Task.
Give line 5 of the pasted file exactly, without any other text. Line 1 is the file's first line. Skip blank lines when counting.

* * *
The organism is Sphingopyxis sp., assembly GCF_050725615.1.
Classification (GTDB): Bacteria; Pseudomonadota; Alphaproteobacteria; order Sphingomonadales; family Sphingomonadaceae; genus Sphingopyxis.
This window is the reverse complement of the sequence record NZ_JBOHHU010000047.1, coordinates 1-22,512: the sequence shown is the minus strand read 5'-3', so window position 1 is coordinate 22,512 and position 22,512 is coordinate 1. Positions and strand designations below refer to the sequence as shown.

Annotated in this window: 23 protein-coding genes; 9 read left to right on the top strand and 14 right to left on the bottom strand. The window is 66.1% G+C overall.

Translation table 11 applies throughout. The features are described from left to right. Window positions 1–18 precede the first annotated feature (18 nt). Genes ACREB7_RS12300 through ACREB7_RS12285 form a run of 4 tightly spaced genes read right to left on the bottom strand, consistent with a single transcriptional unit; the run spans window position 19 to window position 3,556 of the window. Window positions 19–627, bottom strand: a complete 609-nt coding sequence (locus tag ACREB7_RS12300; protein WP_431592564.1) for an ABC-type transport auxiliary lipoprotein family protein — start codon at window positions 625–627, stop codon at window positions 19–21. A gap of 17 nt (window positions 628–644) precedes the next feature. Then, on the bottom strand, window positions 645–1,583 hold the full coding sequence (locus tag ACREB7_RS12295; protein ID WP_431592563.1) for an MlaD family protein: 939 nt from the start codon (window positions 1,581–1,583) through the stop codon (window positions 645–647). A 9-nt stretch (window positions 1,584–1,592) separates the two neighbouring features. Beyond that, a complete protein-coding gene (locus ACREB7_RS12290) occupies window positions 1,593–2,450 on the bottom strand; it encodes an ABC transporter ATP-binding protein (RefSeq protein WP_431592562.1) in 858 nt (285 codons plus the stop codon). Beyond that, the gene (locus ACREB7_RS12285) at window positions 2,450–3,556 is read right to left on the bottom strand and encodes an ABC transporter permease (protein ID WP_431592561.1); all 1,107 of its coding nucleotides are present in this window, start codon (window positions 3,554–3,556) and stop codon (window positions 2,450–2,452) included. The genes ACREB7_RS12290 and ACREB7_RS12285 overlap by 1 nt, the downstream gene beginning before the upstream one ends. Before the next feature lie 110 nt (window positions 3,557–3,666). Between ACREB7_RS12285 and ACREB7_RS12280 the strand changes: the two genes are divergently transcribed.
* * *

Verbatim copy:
Translation table 11 applies throughout. The features are described from left to right. Window positions 1–18 precede the first annotated feature (18 nt). Genes ACREB7_RS12300 through ACREB7_RS12285 form a run of 4 tightly spaced genes read right to left on the bottom strand, consistent with a single transcriptional unit; the run spans window position 19 to window position 3,556 of the window. Window positions 19–627, bottom strand: a complete 609-nt coding sequence (locus tag ACREB7_RS12300; protein WP_431592564.1) for an ABC-type transport auxiliary lipoprotein family protein — start codon at window positions 625–627, stop codon at window positions 19–21. A gap of 17 nt (window positions 628–644) precedes the next feature. Then, on the bottom strand, window positions 645–1,583 hold the full coding sequence (locus tag ACREB7_RS12295; protein ID WP_431592563.1) for an MlaD family protein: 939 nt from the start codon (window positions 1,581–1,583) through the stop codon (window positions 645–647). A 9-nt stretch (window positions 1,584–1,592) separates the two neighbouring features. Beyond that, a complete protein-coding gene (locus ACREB7_RS12290) occupies window positions 1,593–2,450 on the bottom strand; it encodes an ABC transporter ATP-binding protein (RefSeq protein WP_431592562.1) in 858 nt (285 codons plus the stop codon). Beyond that, the gene (locus ACREB7_RS12285) at window positions 2,450–3,556 is read right to left on the bottom strand and encodes an ABC transporter permease (protein ID WP_431592561.1); all 1,107 of its coding nucleotides are present in this window, start codon (window positions 3,554–3,556) and stop codon (window positions 2,450–2,452) included. The genes ACREB7_RS12290 and ACREB7_RS12285 overlap by 1 nt, the downstream gene beginning before the upstream one ends. Before the next feature lie 110 nt (window positions 3,557–3,666). Between ACREB7_RS12285 and ACREB7_RS12280 the strand changes: the two genes are divergently transcribed.